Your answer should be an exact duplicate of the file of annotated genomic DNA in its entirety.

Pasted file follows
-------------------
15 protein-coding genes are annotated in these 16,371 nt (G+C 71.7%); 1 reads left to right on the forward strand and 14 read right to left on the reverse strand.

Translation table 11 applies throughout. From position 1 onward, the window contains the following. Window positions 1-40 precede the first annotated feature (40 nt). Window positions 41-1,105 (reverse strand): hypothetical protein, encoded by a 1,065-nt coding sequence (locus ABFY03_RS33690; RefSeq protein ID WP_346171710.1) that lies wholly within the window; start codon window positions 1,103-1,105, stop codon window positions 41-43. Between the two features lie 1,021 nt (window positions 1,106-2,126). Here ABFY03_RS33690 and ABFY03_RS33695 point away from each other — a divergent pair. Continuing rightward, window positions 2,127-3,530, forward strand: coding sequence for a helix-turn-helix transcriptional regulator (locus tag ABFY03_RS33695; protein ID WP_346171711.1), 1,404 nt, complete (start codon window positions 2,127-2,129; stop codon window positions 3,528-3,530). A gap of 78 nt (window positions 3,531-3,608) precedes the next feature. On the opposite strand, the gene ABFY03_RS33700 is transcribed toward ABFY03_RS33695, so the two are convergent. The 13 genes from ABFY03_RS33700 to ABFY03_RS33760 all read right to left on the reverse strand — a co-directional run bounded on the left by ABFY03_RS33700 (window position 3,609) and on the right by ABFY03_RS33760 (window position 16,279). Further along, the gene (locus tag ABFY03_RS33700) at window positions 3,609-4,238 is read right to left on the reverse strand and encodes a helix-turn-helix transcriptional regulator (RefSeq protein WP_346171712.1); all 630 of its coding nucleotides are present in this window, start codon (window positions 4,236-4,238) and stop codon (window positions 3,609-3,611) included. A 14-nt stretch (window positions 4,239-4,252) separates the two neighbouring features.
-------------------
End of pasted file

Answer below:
15 protein-coding genes are annotated in these 16,371 nt (G+C 71.7%); 1 reads left to right on the forward strand and 14 read right to left on the reverse strand.

Translation table 11 applies throughout. From position 1 onward, the window contains the following. Window positions 1-40 precede the first annotated feature (40 nt). Window positions 41-1,105 (reverse strand): hypothetical protein, encoded by a 1,065-nt coding sequence (locus ABFY03_RS33690; RefSeq protein ID WP_346171710.1) that lies wholly within the window; start codon window positions 1,103-1,105, stop codon window positions 41-43. Between the two features lie 1,021 nt (window positions 1,106-2,126). Here ABFY03_RS33690 and ABFY03_RS33695 point away from each other — a divergent pair. Continuing rightward, window positions 2,127-3,530, forward strand: coding sequence for a helix-turn-helix transcriptional regulator (locus tag ABFY03_RS33695; protein ID WP_346171711.1), 1,404 nt, complete (start codon window positions 2,127-2,129; stop codon window positions 3,528-3,530). A gap of 78 nt (window positions 3,531-3,608) precedes the next feature. On the opposite strand, the gene ABFY03_RS33700 is transcribed toward ABFY03_RS33695, so the two are convergent. The 13 genes from ABFY03_RS33700 to ABFY03_RS33760 all read right to left on the reverse strand — a co-directional run bounded on the left by ABFY03_RS33700 (window position 3,609) and on the right by ABFY03_RS33760 (window position 16,279). Further along, the gene (locus tag ABFY03_RS33700) at window positions 3,609-4,238 is read right to left on the reverse strand and encodes a helix-turn-helix transcriptional regulator (RefSeq protein WP_346171712.1); all 630 of its coding nucleotides are present in this window, start codon (window positions 4,236-4,238) and stop codon (window positions 3,609-3,611) included. A 14-nt stretch (window positions 4,239-4,252) separates the two neighbouring features.